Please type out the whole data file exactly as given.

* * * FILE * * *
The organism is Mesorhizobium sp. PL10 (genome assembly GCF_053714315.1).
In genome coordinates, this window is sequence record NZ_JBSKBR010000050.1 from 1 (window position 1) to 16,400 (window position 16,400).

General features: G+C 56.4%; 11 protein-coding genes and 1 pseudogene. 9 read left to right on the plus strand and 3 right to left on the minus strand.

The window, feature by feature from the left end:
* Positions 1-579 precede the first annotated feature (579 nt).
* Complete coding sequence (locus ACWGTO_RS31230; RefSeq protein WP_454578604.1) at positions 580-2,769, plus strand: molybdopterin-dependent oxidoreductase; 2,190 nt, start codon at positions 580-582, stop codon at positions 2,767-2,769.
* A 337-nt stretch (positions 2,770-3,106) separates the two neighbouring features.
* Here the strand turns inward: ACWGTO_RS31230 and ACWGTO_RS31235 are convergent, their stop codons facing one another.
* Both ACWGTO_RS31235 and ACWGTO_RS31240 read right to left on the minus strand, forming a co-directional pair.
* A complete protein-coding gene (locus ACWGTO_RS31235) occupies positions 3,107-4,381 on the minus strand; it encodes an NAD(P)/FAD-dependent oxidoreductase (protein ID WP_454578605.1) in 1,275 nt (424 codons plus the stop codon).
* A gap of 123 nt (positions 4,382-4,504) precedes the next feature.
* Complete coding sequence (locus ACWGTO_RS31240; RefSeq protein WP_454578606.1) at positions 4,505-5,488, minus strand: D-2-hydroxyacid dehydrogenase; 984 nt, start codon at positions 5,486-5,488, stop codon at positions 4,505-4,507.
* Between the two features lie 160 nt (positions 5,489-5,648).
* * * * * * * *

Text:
The organism is Mesorhizobium sp. PL10 (genome assembly GCF_053714315.1).
In genome coordinates, this window is sequence record NZ_JBSKBR010000050.1 from 1 (window position 1) to 16,400 (window position 16,400).

General features: G+C 56.4%; 11 protein-coding genes and 1 pseudogene. 9 read left to right on the plus strand and 3 right to left on the minus strand.

The window, feature by feature from the left end:
* Positions 1-579 precede the first annotated feature (579 nt).
* Complete coding sequence (locus ACWGTO_RS31230; RefSeq protein WP_454578604.1) at positions 580-2,769, plus strand: molybdopterin-dependent oxidoreductase; 2,190 nt, start codon at positions 580-582, stop codon at positions 2,767-2,769.
* A 337-nt stretch (positions 2,770-3,106) separates the two neighbouring features.
* Here the strand turns inward: ACWGTO_RS31230 and ACWGTO_RS31235 are convergent, their stop codons facing one another.
* Both ACWGTO_RS31235 and ACWGTO_RS31240 read right to left on the minus strand, forming a co-directional pair.
* A complete protein-coding gene (locus ACWGTO_RS31235) occupies positions 3,107-4,381 on the minus strand; it encodes an NAD(P)/FAD-dependent oxidoreductase (protein ID WP_454578605.1) in 1,275 nt (424 codons plus the stop codon).
* A gap of 123 nt (positions 4,382-4,504) precedes the next feature.
* Complete coding sequence (locus ACWGTO_RS31240; RefSeq protein WP_454578606.1) at positions 4,505-5,488, minus strand: D-2-hydroxyacid dehydrogenase; 984 nt, start codon at positions 5,486-5,488, stop codon at positions 4,505-4,507.
* Between the two features lie 160 nt (positions 5,489-5,648).